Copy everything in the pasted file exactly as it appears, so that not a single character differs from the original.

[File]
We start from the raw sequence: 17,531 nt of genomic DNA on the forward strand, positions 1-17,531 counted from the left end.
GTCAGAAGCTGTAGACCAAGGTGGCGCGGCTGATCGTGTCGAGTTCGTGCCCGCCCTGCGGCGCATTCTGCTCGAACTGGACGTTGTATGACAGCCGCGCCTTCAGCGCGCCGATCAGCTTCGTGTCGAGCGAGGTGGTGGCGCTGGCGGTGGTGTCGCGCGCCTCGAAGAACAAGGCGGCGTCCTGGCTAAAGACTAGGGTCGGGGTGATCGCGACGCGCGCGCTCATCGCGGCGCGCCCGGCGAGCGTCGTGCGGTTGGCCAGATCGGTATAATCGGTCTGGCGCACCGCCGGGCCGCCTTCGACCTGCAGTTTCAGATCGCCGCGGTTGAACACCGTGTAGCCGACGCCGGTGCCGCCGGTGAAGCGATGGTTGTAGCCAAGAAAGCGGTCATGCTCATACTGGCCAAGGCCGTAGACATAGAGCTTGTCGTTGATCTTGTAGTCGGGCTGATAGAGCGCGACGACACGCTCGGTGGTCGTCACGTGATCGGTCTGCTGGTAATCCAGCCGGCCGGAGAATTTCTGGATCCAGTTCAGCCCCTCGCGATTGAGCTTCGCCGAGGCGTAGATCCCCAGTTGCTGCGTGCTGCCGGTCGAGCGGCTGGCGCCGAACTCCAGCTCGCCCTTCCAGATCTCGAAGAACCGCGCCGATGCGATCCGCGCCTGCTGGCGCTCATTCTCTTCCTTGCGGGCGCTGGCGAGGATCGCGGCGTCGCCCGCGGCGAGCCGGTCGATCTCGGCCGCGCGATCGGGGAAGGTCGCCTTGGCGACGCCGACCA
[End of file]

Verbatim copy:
We start from the raw sequence: 17,531 nt of genomic DNA on the forward strand, positions 1-17,531 counted from the left end.
GTCAGAAGCTGTAGACCAAGGTGGCGCGGCTGATCGTGTCGAGTTCGTGCCCGCCCTGCGGCGCATTCTGCTCGAACTGGACGTTGTATGACAGCCGCGCCTTCAGCGCGCCGATCAGCTTCGTGTCGAGCGAGGTGGTGGCGCTGGCGGTGGTGTCGCGCGCCTCGAAGAACAAGGCGGCGTCCTGGCTAAAGACTAGGGTCGGGGTGATCGCGACGCGCGCGCTCATCGCGGCGCGCCCGGCGAGCGTCGTGCGGTTGGCCAGATCGGTATAATCGGTCTGGCGCACCGCCGGGCCGCCTTCGACCTGCAGTTTCAGATCGCCGCGGTTGAACACCGTGTAGCCGACGCCGGTGCCGCCGGTGAAGCGATGGTTGTAGCCAAGAAAGCGGTCATGCTCATACTGGCCAAGGCCGTAGACATAGAGCTTGTCGTTGATCTTGTAGTCGGGCTGATAGAGCGCGACGACACGCTCGGTGGTCGTCACGTGATCGGTCTGCTGGTAATCCAGCCGGCCGGAGAATTTCTGGATCCAGTTCAGCCCCTCGCGATTGAGCTTCGCCGAGGCGTAGATCCCCAGTTGCTGCGTGCTGCCGGTCGAGCGGCTGGCGCCGAACTCCAGCTCGCCCTTCCAGATCTCGAAGAACCGCGCCGATGCGATCCGCGCCTGCTGGCGCTCATTCTCTTCCTTGCGGGCGCTGGCGAGGATCGCGGCGTCGCCCGCGGCGAGCCGGTCGATCTCGGCCGCGCGATCGGGGAAGGTCGCCTTGGCGACGCCGACCA